Samantha Jones was sentenced to nine years in prison for a drunk driving crash that killed her young daughter.

In an article about a woman who killed her child while driving impaired, Candace Litghner (WE SAVE LIVES and Founder of MADD) asked the following question: “Do you think 9 years is enough for a woman who killed her own child while driving drunk? Although I don't have all the details such as did she have prior convictions, etc. apparently not everyone agrees with the sentence. This mother, in my opinion had driven drunk many times before and I am wondering why she was allowed to have her child in the car. Surely other family members knew she had a problem and could have prevented this tragedy. What do you think?”

Most people on her social media responded with outrage over this woman’s conduct.

I responded:

I'll look at this in a way that others generally don't at least say out loud. I could spend time expressing a sense of outrage like so many already have done here, but it would be repetitive and only serve the problem. We have been serving the problem for so long; I think we've lost our minds, becoming blind with anger. "“This defendant owed her highest duty of care to her five-year-old daughter, Macklyn Lucas. But instead of protecting her, the defendant made the decision to drive with a blood alcohol content more than twice the legal limit. It’s not a mitigating circumstance when a mother kills her own child by driving drunk; It’s an aggravating factor when a defendant places her own child in harm’s way,” said Platte County Prosecutor Eric Zahnd.""

Not one word was about the mother's state of mind, mental health, or intention made its way to the judge’s attention. She might have been self-medicating depression through drinking, as so many people do. To add grief over killing her child to the preexisting depression could result in suicidal ideations. She might kill herself, that or end up trying to continue treating her pain through even more drinking.

That the 'system' fails to respond to her real issues might result in another fatality, either that of herself or another victim in a drunk driving tragedy. I know of MANY people, wonderful people, who have operated their vehicle under the influence of alcohol, who fortunately only had a DWI. I know a man who I used to speak with in MADD for about a decade. His wife was killed on the street in front of their house by a drunk driver. He started drinking at some point and eventually stopped speaking for MADD. Sadly, he WAS IN THE NEWS for getting a DWI, notwithstanding the tragedy that transpired in his own life. IMO, he needed treatment for alcoholism and the grief work that attends comprehensive therapy. Had he killed someone, a judge may or may not have sent him to prison, who knows. But if a person goes to jail WITHOUT treatment on the inside, we are feeding the problem and not the solution.

When we love each other back to health, rather than pretending to punish people back to health, we have a chance to heal our country from the epidemic of impaired driving. I know a woman who "disappeared" after killing her six-month-old baby while driving impaired. Instead of drinking LESS after killing her baby, she drank MORE. The self-punishment, self-loathing didn't heal her. The public outrage didn't heal her, and the legal system didn't heal or treat her.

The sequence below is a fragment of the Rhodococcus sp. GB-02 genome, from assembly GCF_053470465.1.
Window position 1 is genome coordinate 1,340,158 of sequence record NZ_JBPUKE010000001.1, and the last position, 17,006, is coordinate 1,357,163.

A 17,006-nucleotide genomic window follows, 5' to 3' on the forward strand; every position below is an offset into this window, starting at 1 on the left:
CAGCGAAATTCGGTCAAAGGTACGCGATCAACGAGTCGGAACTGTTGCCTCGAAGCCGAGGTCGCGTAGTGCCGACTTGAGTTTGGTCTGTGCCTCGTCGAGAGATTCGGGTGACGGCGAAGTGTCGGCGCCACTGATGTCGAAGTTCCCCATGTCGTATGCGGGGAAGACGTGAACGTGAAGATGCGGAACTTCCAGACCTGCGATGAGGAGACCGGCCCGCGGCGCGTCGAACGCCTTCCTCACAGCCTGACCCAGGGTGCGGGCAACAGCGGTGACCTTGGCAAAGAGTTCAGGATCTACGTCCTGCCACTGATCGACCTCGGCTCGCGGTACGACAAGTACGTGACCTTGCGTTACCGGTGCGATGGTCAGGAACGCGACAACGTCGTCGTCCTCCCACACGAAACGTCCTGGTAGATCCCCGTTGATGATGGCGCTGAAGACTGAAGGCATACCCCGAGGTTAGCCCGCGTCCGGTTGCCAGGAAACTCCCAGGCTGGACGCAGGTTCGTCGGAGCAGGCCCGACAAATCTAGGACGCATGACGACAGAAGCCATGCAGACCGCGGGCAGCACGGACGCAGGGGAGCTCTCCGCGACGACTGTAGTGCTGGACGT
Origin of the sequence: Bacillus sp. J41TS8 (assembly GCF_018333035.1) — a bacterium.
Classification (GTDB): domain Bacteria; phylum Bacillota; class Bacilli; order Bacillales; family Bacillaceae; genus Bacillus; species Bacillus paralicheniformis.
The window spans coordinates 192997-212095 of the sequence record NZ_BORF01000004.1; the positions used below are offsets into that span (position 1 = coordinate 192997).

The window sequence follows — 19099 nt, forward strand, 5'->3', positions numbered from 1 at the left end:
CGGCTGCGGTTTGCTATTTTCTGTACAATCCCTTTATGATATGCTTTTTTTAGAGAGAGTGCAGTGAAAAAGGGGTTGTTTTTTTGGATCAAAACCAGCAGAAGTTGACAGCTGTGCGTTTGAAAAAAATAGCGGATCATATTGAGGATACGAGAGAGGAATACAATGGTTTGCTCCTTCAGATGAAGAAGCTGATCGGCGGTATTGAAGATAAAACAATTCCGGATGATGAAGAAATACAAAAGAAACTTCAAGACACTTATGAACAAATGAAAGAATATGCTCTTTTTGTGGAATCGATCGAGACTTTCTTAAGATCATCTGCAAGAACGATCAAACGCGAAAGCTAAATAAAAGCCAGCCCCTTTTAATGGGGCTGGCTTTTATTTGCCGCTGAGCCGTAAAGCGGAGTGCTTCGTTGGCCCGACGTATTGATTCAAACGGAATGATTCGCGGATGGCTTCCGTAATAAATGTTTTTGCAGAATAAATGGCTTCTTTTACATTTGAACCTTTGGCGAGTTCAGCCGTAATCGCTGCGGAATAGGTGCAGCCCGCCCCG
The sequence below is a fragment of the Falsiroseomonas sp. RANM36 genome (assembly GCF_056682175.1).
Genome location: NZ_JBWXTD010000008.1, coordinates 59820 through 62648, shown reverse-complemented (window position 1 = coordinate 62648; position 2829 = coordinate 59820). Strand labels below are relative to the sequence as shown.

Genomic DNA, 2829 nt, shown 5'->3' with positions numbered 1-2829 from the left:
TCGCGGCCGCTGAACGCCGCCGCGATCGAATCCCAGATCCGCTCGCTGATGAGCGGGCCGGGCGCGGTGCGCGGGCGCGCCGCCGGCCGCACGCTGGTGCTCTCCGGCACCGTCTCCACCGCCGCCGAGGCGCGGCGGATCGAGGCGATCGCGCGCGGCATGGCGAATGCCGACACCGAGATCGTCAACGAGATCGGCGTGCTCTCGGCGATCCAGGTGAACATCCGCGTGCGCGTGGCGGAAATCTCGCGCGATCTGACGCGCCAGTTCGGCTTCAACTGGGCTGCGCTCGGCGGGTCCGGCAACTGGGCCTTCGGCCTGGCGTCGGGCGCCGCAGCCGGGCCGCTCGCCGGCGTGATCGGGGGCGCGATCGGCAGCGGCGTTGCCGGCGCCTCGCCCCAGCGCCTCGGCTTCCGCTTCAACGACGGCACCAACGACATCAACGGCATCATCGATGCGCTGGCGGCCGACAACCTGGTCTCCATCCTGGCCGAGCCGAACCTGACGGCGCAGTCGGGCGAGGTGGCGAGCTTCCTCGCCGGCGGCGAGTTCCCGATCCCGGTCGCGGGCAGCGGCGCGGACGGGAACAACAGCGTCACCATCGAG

Sometimes, Even the BEST among us get behind the wheel after drinking. ANYONE can paint an ugly picture while adding alcohol and grief together. Unresolved grief and alcohol abuse are killing “us.” WE are in this together, and no one is special enough to think they wear a superman cape and fly in judgment above the rest of us.

Here’s one possible thread of a solution. With the advent of a first DWI, a person should go into treatment IMMEDIATELY. Unfortunately, that's typically impossible in any case where a person pleads NOT GUILTY. But it used to be impossible to take a license before a conviction of DWI, but that changed. If we take it seriously, rather than self-medicating on "Blame & Rage," we have a good start in eradicating impaired driving. Listen if the mere rendition of horror stories and the attending outrage were sufficient to stop drunk driving, we would have kicked butt on this problem shortly after MADD started offering Victim Impact Panels to DWI offenders. I started speaking on MADD Panels in January of 1991. It's time to do what works. If you LOVE someone, you won't harm them. If you LOVE yourself, you won't place yourself in harms' way. But when drinking, the conscious expression (behavior) of love is 'impaired.' We love, but the alcohol says, 'I don't care.' The number one killer of children who die in drunk driving crashes in our country is committed by who? The ones who love the children the most. The parent/s. But while drinking, perceptions change. The intent and ability to love become constructively irrelevant.

Here’s a possible knot in the tread I mentioned earlier. The liquor industry and the vehicle industry might join forces to help taxpayers to pay for installing breath monitors in new every vehicle in the country. Expensive, yes, but far less costly than dealing with drunk driving injuries and fatalities. Besides, it's not just about costs and profits. Within a decade, I bet impaired driving tragedies will have significantly reduced through this plan. With used cars, it’s more complicated legally, perhaps, to have poor people pay for installing monitoring, but maybe we can legislate funding even for this project for public safety. Focusing on true solutions instead of spinning our wheels in the same old ditches of outrage will make our streets safer.